Working through just one of these rollover issues is enough to trigger a migraine. I have discovered that financial institutions are not necessarily anxious to part with your money. They seem to put up lots of hoops just to see if you have the patience to jump through them. The details on how to do these things are not necessarily on their web sites. Therefore, you have to call them on the phone, decipher their financial speak, then call back the receiving institutions, and ask more questions. The whole process feels medieval and is both frustrating and aggravating.

My wife used to work for USAA Insurance. The only way to get a rollover of her 401K going is to access their employee only web site. That requires an ID and PIN. Maybe she knew once upon a time but long ago forgot. So now, we are waiting for snail mail to arrive with a new PIN to get that process going.

Then there are the non-retirement assets to shuffle. Closing two funds with USAA was actually straightforward. I just logged on and pressed a few buttons. Money instantly shuffled into my money market account. Great. I opened my money market checkbook to write a check to the new institution only to discover I had just used the last check. I now have to wait 4-6 business days to get new checks.

Altogether, I have to move five funds in four institutions and place them into eight funds maintained by five institutions. Three of them are retirement accounts, which have to go through a rollover process to avoid withdrawal penalties. Other existing funds, which I was told to keep, required some minor tweaking. Changing contribution and reallocations for my Thrift Savings Plan took only a few minutes and were done conveniently online.

My wife made all this more challenging. She hates anything to do with money management. It required coaxing her to do things she really, really hates, like speak to retirement fund specialists. This is just one of the reasons why I keep the books. She can be challenged just holding to her receipts. Fortunately, she has a process for that now: she stuffs them into her wallet. I typically sort through them once a week or so. So getting her on the phone with those holding her 401Ks and talking through issues like IRA rollovers was challenging. Often I had to initiate the call, conference her in, get her permission to let me talk to them, and then get the answers I needed.

Once our money is shuffled around, other issues loom. Life insurance is one of them. Next year when I turn 50, my term life insurance costs will nearly double to about $800 a year. Jerry says that I need to keep the life insurance through age 60. He has sources that offer much better deals but work only through financial planners. One gave him a quote for about $500 a year for ten years. That is great, because it means I will save at least $3000. Of course, to save the money I have to go through an obtrusive physical examination and then wait 60 days or so. That process needs to start now, because I turn 50 in February.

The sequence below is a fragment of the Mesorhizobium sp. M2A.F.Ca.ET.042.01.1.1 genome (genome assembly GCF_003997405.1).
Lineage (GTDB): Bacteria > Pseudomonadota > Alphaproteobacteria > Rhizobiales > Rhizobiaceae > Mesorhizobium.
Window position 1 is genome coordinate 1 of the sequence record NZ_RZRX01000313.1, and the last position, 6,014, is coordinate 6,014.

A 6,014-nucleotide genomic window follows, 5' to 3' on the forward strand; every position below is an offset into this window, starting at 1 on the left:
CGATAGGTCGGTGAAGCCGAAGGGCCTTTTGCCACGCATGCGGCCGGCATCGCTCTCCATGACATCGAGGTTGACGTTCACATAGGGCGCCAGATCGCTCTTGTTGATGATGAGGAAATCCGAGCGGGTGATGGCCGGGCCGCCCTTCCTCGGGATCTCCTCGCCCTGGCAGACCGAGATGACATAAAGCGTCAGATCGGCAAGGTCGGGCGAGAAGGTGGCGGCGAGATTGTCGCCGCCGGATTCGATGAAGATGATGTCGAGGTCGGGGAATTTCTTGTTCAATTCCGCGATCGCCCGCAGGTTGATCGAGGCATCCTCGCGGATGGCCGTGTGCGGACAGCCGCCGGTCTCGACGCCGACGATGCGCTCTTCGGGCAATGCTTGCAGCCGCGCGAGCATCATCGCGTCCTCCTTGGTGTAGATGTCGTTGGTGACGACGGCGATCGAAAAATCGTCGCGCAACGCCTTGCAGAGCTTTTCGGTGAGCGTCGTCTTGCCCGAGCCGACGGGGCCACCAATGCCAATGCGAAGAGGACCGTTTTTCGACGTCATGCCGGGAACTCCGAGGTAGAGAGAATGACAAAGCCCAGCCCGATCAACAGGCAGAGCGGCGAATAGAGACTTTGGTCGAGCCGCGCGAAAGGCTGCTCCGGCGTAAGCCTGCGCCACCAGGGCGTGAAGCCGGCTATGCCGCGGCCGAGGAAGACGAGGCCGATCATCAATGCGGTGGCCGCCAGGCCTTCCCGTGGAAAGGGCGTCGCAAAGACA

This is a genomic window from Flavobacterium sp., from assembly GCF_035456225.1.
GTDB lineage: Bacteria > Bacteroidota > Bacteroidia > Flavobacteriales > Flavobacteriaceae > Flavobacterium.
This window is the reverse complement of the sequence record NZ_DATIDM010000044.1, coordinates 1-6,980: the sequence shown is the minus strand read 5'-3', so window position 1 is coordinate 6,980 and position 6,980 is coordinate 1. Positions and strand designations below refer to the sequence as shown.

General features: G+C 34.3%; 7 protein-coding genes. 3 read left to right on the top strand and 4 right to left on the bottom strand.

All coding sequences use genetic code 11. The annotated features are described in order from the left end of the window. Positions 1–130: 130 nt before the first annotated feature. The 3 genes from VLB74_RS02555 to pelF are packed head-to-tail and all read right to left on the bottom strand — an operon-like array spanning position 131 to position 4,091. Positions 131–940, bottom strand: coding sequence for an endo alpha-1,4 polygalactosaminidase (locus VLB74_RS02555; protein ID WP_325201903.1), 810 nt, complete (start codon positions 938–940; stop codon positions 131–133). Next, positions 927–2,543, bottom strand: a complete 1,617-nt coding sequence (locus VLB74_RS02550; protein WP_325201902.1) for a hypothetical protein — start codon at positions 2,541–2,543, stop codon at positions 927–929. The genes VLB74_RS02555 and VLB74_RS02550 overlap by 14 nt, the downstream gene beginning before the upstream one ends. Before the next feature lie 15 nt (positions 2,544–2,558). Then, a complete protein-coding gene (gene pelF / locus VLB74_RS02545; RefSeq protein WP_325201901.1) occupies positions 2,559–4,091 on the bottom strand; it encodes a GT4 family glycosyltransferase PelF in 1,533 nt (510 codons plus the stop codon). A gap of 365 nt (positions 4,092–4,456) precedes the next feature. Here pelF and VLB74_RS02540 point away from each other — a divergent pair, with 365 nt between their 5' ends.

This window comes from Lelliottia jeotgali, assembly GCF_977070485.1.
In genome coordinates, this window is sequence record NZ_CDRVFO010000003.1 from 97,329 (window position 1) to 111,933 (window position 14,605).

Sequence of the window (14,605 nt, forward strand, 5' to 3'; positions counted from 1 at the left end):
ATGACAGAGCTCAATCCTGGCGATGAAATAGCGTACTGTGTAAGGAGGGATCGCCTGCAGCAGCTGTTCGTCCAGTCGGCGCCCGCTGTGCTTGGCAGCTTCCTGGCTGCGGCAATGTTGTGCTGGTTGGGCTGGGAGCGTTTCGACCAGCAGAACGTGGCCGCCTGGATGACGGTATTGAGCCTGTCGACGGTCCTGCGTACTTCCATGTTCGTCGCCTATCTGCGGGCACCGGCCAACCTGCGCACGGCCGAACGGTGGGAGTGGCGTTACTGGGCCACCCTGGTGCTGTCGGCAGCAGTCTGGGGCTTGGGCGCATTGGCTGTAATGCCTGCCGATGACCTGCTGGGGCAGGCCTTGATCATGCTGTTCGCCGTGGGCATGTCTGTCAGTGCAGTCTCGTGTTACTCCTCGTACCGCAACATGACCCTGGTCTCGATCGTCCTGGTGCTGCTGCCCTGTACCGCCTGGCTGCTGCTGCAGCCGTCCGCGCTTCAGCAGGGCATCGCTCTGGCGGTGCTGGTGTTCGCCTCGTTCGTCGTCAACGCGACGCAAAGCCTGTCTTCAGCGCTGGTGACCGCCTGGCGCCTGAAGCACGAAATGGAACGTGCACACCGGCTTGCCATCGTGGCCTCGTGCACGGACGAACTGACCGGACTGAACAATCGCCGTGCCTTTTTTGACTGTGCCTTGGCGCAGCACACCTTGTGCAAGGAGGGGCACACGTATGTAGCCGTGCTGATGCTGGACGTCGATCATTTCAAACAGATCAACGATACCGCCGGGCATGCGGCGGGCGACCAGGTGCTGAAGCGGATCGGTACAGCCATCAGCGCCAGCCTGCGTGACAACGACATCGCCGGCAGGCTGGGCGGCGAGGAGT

I am keeping a notebook of things I need to do. The list keeps expanding. It took about three weeks, but we finally returned the papers for our home equity loan to the credit union. Second trustee endorsement statements first had to be added to our homeowner’s insurance. Much, much notarizing was needed. We made one appointment with a notary, but missed one place where we needed a notary’s signature. This required finding another notary while working it around my wife’s illness.

The recommended umbrella insurance policy arrived, but the bill has not, at least not yet. I have not even begun to think about updating our will. Jerry has some lawyers he can recommend. Setting up a special IRA for my wife was straightforward, but required a $2000 initial investment. That money had to come from somewhere. Fortunately, last month was a three-paycheck month.

I figure it will be several more weeks of aggravating phone calls and filling out dense legal forms before we succeed in transferring all our assets. Dotting all the I’s and crossing the T’s with items like life insurance policies and wills will take longer. Once these assets are in place, then I need to set up regular contributions for many funds. I am hoping somewhere around the start of 2007 all this will be behind us and all we need to do is trim those sails once a year. For it will take many margaritas under some palm tree in the Caribbean to make up for this aggravation.

One response to “Adventures in Financial Planning”

  1. That bites having to get all that crap notarized. Usually your bank has a notary for free, but obviously they are only open during business hours. UPS stores usually have a notary on staff. You can hire a mobile notary, but that is much more expensive. Hope you got it all worked out. – scott